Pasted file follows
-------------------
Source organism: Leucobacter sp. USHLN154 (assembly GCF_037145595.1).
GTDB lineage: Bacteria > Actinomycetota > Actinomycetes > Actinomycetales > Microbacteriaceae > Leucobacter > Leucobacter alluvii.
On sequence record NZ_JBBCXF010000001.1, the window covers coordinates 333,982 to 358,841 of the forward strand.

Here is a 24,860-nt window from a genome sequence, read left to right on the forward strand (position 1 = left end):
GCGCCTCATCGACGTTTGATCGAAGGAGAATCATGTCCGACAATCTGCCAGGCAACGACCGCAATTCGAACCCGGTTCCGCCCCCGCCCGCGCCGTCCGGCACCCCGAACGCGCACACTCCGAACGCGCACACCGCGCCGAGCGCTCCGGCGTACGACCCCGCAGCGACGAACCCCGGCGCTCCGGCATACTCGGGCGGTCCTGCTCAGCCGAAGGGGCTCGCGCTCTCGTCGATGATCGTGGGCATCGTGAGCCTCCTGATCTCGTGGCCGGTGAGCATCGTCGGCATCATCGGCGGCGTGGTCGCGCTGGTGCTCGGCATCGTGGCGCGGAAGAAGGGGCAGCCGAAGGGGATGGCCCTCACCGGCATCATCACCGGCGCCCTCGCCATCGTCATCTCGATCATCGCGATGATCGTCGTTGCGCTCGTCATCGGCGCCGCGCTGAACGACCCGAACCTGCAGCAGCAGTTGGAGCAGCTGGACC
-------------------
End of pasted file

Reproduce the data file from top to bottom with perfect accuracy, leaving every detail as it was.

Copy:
Source organism: Leucobacter sp. USHLN154 (assembly GCF_037145595.1).
GTDB lineage: Bacteria > Actinomycetota > Actinomycetes > Actinomycetales > Microbacteriaceae > Leucobacter > Leucobacter alluvii.
On sequence record NZ_JBBCXF010000001.1, the window covers coordinates 333,982 to 358,841 of the forward strand.

Here is a 24,860-nt window from a genome sequence, read left to right on the forward strand (position 1 = left end):
GCGCCTCATCGACGTTTGATCGAAGGAGAATCATGTCCGACAATCTGCCAGGCAACGACCGCAATTCGAACCCGGTTCCGCCCCCGCCCGCGCCGTCCGGCACCCCGAACGCGCACACTCCGAACGCGCACACCGCGCCGAGCGCTCCGGCGTACGACCCCGCAGCGACGAACCCCGGCGCTCCGGCATACTCGGGCGGTCCTGCTCAGCCGAAGGGGCTCGCGCTCTCGTCGATGATCGTGGGCATCGTGAGCCTCCTGATCTCGTGGCCGGTGAGCATCGTCGGCATCATCGGCGGCGTGGTCGCGCTGGTGCTCGGCATCGTGGCGCGGAAGAAGGGGCAGCCGAAGGGGATGGCCCTCACCGGCATCATCACCGGCGCCCTCGCCATCGTCATCTCGATCATCGCGATGATCGTCGTTGCGCTCGTCATCGGCGCCGCGCTGAACGACCCGAACCTGCAGCAGCAGTTGGAGCAGCTGGACC